• Therefore measures such as marketing and promotion and infrastructure building such as development of clusters are only considered in the policy.

What are the Benefits of Export Policy?

  • India to Become a Reliable Partner: India’s agricultural trade policies are inconsistent with respect to guaranteed availability of produce for exports which makes India an unreliable trading partner, the policy would help India become a reliable partner.
  • Foreign Exchange: It will help India in turning the unfavorable balance of payment as it will become an important source of foreign exchange.
  • Crop Diversification: It will act as a catalyst for crop diversification which helps in averting crop failure, better price realization etc.
  • Increase in Income: It will also result in social upliftment by increasing farm income.

What are the Challenges regarding the Policy?

  • Prices in international market for food grain, sugar, cooking oil as well as dairy and meat products are very low leaving Indian products at disadvantage from their global peer.
  • The current minimum support price (MSP) of wheat and rice make India’s food grain quite dear in the domestic market.
  • Indian government is always "pro-consumer", backing cheap imports to keep inflation in food prices low, hurting local producer.
  • Farmers are not aware of the external factors like global price, quality standards etc. which makes them a poor choice as reliable suppliers.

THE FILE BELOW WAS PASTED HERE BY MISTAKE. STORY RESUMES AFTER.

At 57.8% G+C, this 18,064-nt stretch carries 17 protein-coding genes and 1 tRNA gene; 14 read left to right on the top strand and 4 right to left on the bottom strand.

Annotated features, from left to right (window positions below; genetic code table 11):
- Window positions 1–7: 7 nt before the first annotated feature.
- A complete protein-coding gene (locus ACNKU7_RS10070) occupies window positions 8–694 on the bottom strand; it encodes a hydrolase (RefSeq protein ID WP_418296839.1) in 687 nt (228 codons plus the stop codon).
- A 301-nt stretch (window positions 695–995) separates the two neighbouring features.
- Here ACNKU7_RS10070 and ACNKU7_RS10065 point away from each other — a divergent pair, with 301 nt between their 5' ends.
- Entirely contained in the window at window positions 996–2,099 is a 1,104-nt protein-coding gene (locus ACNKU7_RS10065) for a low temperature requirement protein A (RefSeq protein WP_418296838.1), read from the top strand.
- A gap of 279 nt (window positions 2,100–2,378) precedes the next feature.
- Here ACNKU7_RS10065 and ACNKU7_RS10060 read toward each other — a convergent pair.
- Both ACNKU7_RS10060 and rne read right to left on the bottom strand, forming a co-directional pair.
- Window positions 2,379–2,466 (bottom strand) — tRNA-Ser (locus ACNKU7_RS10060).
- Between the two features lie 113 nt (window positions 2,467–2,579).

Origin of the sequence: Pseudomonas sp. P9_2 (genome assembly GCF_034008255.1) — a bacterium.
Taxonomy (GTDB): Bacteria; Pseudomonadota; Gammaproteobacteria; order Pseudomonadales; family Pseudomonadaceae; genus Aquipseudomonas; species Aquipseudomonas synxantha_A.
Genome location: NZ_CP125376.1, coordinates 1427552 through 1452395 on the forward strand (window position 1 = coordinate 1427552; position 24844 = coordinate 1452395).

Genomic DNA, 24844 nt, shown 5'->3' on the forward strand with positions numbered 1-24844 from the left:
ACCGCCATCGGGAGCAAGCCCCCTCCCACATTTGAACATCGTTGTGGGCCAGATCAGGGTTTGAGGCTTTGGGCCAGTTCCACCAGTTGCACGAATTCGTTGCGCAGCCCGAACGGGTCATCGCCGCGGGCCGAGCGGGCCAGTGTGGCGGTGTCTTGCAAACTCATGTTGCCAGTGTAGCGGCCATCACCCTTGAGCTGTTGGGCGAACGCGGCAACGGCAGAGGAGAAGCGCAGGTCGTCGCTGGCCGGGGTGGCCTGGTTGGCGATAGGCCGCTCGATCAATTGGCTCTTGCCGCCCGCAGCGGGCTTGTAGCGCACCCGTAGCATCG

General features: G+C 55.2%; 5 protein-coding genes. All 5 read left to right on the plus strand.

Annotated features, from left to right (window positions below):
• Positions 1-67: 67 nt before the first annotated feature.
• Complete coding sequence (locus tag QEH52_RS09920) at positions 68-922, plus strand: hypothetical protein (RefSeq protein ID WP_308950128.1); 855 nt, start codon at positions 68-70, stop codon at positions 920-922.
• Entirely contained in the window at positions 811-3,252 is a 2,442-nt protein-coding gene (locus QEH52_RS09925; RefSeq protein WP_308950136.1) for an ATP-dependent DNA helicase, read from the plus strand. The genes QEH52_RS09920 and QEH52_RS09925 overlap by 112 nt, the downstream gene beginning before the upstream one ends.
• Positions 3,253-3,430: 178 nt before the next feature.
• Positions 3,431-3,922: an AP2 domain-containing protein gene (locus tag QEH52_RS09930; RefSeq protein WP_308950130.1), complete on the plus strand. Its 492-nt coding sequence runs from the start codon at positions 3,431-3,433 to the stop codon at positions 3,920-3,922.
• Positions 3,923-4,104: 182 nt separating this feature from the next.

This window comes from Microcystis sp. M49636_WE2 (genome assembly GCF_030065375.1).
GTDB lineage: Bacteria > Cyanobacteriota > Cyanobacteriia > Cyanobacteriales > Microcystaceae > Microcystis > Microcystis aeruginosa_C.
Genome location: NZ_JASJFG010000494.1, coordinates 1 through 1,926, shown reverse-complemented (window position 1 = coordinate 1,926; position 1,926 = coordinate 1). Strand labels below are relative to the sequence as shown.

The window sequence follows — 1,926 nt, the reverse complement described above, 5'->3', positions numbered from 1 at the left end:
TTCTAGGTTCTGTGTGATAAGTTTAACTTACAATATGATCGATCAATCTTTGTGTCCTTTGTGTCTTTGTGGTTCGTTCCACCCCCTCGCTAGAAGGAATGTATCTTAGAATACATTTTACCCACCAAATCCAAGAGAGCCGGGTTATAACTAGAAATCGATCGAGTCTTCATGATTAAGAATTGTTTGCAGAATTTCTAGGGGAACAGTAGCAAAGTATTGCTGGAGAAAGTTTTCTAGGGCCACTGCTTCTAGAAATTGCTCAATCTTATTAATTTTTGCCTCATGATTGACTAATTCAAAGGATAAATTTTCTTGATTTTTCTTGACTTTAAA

• India’s farm produce suffers from poor customs and port infrastructure, and high logistics costs that cut into the exporters’ margins.

What can be the Way Forward?

  • Effective Infrastructure: Effective cold chains can increase the exports of processed agricultural products, but government needs to put in money to push infrastructure.
  • Need for Reforms: Limited state interference, reform of the Agricultural Produce Market Committee (APMC) Act, liberalization of land leasing norms etc. is required to make India a reliable supplier with continued stability.
  • Availability of Funds: The government should ensure easy credit flow to the export sector, especially small exporters, to ensure adequate availability of funds to them.
  • Formation of some Reliable Organisations: Trade promotion organisations can be setup at a strategic overseas location which can boost India’s paltry export to those nations.

UPSC Civil Services Examination, Previous Year’s Question (PYQs)

Prelims

Q. With reference to the circumstances in Indian agriculture, the concept of “Conservation Agriculture” assumes significance. Which of the following fall under the Conservation Agriculture? (2018)

  1. Avoiding the monoculture practices
  2. Adopting minimum tillage.
  3. Avoiding the cultivation of plantation crops
  4. Using crop residues to cover soil surface
  5. Adopting spatial and temporal crop sequencing/crop rotations

Select the correct answer using the code given below:

(a) 1, 3 and 4
(b) 2, 3, 4 and 5
(c) 2, 4 and 5
(d) 1, 2, 3 and 5

Ans: (c)

Mains

Q. How is science interwoven deeply with our lives? What are the striking changes in agriculture triggered off by science-based technologies? (2020)